Tactical nuclear weapons, with a power of up to several kilotons, can be used both on the front and for a limited strike on objects remote from it. Theoretically, the effect affects a limited area. Lukashenko said some time ago that Belarus may also need the more powerful, strategic nuclear weapons.
Ukraine says it has evidence that a Russian sabotage group blew up Nova Kakhovka
Hundreds of people are pleading for help to be rescued from flooded areas of Kherson after the Kakhovka dam burst on Tuesday, causing massive flooding, forcing thousands of residents to flee and causing environmental havoc. The President of Ukraine, Volodymyr Zelensky, said that hundreds of thousands of residents of the flooded areas are without normal access to drinking water. He criticized the Red Cross for its slow response to the disaster and directly accused Russia of abandoning people in its controlled territories on the left bank of the Dnieper River.
"The occupiers completely abandoned the people to their fate, and the disaster happened two days ago. This is being done quite deliberately by the Russian authorities, because everyone is already aware that Russia is ruled by monsters," Zelensky said.
Ukraine's internal security service said it had intercepted a phone call proving that a Russian "sabotage group" had blown up the dam. It is an audio recording in which an alleged Russian soldier says that the Russian sabotage group was only meant to intimidate the Ukrainians, not to destroy the entire dam.
A state of emergency has been declared in Voronezh after a drone hit a residential building
Authorities in the southern Russian city of Voronezh declared a state of emergency after a drone struck a residential building on Friday. According to them, it is a "terrorist act" on behalf of Ukraine, reports "Reuters".
Three people were slightly injured by broken glass, but did not need hospital treatment, regional governor Alexander Gusev said.
Russia's State Investigative Committee, which deals with serious crimes, said it had opened a criminal case against "persons acting in the interest of the military-political leadership of Ukraine."
There is no official reaction from Ukraine, which does not comment on the alleged military operations on Russian territory.
Drone strikes in Russia have become a common occurrence, but are more common in areas near Ukraine.
Voronezh has a population of over one million people and is located about 180 km from the Ukrainian border.
"There was a loud explosion. I screamed. And (the plumber) who was fixing my drain saw it; he shouted it was a drone," said a witness.
According to the investigation, structural damage was caused to the residential block, the facade of which was partially destroyed and burned. However, the governor of Voronezh said residents of the block would not be evacuated and that the damage could be repaired in a few days.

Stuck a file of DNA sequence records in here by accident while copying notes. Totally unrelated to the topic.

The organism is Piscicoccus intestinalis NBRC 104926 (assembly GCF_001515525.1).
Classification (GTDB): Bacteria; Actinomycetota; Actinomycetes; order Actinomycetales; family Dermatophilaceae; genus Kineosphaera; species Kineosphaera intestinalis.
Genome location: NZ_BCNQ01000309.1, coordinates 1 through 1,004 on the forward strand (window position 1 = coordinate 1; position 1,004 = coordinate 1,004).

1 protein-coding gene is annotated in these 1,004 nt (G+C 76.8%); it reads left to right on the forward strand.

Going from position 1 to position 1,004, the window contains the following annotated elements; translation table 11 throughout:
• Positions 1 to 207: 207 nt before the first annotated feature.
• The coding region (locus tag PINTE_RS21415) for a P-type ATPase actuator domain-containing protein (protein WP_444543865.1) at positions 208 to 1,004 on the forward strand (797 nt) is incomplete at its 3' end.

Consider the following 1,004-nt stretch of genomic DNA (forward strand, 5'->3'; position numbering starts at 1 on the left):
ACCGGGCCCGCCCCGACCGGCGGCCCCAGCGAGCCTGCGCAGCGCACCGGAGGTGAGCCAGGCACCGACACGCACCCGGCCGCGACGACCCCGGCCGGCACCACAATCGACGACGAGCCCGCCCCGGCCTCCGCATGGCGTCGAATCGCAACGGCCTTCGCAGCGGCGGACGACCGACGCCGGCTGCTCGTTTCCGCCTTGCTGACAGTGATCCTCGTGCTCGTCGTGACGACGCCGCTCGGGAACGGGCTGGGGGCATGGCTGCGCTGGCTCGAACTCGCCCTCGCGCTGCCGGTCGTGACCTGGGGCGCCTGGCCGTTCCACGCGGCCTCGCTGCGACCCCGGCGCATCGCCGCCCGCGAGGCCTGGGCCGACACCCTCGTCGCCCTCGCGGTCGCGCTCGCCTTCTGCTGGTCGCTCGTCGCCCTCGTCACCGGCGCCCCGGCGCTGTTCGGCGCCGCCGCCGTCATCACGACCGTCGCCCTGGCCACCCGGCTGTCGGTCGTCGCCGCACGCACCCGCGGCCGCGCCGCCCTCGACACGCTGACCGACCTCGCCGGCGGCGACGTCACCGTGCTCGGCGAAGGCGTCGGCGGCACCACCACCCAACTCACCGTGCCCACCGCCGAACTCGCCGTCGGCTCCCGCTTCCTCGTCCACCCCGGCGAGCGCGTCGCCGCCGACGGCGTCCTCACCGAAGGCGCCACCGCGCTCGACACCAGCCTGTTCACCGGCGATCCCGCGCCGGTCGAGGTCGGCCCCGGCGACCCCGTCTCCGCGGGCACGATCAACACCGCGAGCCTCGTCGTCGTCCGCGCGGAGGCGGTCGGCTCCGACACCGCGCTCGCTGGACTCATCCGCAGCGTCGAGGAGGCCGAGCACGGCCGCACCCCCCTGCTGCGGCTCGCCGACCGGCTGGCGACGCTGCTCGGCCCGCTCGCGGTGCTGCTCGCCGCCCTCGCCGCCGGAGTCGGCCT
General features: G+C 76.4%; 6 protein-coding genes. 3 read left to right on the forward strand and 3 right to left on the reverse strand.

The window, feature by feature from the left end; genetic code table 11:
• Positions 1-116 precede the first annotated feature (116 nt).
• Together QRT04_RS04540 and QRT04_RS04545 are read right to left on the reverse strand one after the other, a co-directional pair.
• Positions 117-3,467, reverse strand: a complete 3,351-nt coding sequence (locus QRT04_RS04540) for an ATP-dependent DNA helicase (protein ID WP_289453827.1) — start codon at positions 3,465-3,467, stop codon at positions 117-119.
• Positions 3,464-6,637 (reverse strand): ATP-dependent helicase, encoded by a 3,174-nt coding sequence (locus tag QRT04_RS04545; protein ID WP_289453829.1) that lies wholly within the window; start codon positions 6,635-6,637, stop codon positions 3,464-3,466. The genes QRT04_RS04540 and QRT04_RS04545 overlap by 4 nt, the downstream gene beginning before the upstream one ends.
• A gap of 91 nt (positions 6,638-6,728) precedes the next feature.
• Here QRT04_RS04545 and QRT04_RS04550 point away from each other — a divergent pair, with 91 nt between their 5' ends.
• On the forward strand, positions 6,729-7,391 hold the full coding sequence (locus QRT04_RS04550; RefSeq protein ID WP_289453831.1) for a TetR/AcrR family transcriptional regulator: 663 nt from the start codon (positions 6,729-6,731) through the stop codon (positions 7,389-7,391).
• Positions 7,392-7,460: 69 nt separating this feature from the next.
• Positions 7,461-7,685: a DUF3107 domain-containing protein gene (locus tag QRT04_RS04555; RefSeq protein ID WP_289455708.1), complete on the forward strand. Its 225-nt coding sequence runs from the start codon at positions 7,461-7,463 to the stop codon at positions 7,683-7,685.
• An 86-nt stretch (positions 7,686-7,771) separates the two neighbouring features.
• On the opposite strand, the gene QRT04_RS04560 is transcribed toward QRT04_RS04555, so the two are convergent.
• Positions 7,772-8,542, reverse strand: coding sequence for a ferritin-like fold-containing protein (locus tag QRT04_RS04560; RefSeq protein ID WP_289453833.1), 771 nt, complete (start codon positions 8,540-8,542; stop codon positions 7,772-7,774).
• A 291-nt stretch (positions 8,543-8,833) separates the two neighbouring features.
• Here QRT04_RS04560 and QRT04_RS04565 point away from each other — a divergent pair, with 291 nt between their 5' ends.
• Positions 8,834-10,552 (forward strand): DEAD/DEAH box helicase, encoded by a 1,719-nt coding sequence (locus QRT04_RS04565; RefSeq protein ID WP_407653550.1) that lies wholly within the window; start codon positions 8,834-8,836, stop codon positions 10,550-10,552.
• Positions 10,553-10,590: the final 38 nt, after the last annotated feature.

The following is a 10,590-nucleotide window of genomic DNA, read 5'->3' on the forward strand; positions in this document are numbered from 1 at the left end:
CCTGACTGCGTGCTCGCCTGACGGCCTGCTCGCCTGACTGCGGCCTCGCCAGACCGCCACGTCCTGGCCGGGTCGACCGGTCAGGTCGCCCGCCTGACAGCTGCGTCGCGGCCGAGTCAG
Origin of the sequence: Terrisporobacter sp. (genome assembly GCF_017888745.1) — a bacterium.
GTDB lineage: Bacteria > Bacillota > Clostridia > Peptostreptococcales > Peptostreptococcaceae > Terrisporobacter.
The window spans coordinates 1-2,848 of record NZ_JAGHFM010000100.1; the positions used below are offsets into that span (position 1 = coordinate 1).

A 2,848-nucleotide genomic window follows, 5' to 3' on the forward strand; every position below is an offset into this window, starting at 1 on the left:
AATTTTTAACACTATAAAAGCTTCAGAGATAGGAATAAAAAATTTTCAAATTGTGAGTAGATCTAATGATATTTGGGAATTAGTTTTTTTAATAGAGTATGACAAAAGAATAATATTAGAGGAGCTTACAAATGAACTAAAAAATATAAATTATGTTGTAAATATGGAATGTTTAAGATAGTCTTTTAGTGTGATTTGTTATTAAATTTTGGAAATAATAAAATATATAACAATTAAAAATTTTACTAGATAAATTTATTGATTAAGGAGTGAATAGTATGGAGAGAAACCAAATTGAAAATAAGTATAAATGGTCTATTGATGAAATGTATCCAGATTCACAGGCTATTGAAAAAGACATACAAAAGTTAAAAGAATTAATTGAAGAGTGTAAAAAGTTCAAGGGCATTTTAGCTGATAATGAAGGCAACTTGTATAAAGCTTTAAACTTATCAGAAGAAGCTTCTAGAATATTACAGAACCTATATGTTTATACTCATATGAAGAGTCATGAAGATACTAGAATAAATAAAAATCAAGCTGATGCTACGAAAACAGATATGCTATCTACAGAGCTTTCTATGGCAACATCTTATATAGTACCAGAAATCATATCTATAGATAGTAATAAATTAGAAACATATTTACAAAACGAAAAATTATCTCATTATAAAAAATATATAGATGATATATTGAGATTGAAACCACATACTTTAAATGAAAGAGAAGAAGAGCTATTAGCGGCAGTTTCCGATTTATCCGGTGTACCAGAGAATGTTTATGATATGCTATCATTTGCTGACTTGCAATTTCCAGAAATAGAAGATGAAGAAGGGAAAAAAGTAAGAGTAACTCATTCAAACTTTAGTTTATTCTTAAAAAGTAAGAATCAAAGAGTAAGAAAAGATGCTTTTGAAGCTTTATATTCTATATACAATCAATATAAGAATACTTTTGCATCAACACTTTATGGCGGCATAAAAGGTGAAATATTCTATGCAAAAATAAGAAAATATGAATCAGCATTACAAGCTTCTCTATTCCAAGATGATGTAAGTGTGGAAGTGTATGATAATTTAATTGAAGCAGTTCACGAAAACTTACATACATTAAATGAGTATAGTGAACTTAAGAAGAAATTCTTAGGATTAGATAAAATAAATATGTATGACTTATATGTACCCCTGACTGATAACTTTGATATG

He was quoted by Russia's Interfax news agency as saying the state of emergency was being imposed to speed up the start of repair work.
Russia accused Ukraine last month of launching two drones at the Kremlin in what it said was an attempt to assassinate President Vladimir Putin. Kyiv denied involvement in the incident.
On May 30, Russia said it shot down or diverted eight Ukrainian drones in an attack on several areas of Moscow. An aide to the Ukrainian president denied that Kyiv was directly involved, but said it was "with pleasure watching the events" and predicted more such strikes.
The Russians dropped an aerial bomb on the hospital in Huliaipol, killing two and wounding three
The Russian occupiers shelled a hospital in the town of Huliaipol, Zaporizhzhia region of Ukraine, announced the head of the Ukrainian presidential office, Andriy Yermak.
"Zaporizhzhia region. The Russians shelled a hospital in the town of Huliaipol," he said.
According to Yermak, it is already confirmed that two employees of the hospital died - a nurse and a plumber.
"Two more people are injured," he specified.
Around 3:40 p.m. yesterday, the head of the Zaporizhzhia Military Administration, Yury Malashko, reported that a controlled aerial bomb had hit a hospital in the frontline town. The wounded turned out to be three.
"A 46-year-old worker, who despite the danger continued to perform his duties on the firing line, and a 55-year-old woman, who was near the place of the hit, died," he specified.
Two nurses were injured by the debris but did not require hospitalization. An emergency worker was also injured.
"We have started rescue and search operations after the attack on Huliaipol," Malashko said.
"Ecocide that leaves us speechless": Greta Thunberg accused Russia for Nova Kakhovka
Swedish climate activist Greta Thunberg has blamed Russia for the collapse of the Nova Kakhovka dam wall, calling it an act of "ecocide," Reuters reported.
"This ecocide as a follow-up to Russia's unprovoked full-scale invasion of Ukraine is yet another atrocity that leaves the world speechless. Our eyes are once again on Russia, which must be held accountable for its crimes," Thunberg, 20, wrote on Twitter.
Ukrainian President Volodymyr Zelensky responded to her on the social network, thanking her "for the position and for defending the truth."
"Russia must be held accountable for all its evil against people, life and nature!" Zelensky wrote.
Thunberg told Reuters on Friday during a climate protest outside Sweden's parliament that the consequences of the dam bursting were "absolutely horrific and terrible".
"Russia must be held accountable for its actions and its crimes. The eyes of the world are on them now," said Thunberg.